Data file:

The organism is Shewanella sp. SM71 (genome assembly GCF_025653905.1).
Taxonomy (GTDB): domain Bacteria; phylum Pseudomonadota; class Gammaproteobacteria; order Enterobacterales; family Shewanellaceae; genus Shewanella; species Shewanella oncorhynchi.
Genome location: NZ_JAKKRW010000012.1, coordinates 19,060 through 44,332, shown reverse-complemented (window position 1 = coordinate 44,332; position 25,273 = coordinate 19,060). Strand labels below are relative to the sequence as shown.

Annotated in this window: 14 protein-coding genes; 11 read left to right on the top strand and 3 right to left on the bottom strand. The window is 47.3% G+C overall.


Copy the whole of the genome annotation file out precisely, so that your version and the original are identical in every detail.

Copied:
The organism is Shewanella sp. SM71 (genome assembly GCF_025653905.1).
Taxonomy (GTDB): domain Bacteria; phylum Pseudomonadota; class Gammaproteobacteria; order Enterobacterales; family Shewanellaceae; genus Shewanella; species Shewanella oncorhynchi.
Genome location: NZ_JAKKRW010000012.1, coordinates 19,060 through 44,332, shown reverse-complemented (window position 1 = coordinate 44,332; position 25,273 = coordinate 19,060). Strand labels below are relative to the sequence as shown.

Annotated in this window: 14 protein-coding genes; 11 read left to right on the top strand and 3 right to left on the bottom strand. The window is 47.3% G+C overall.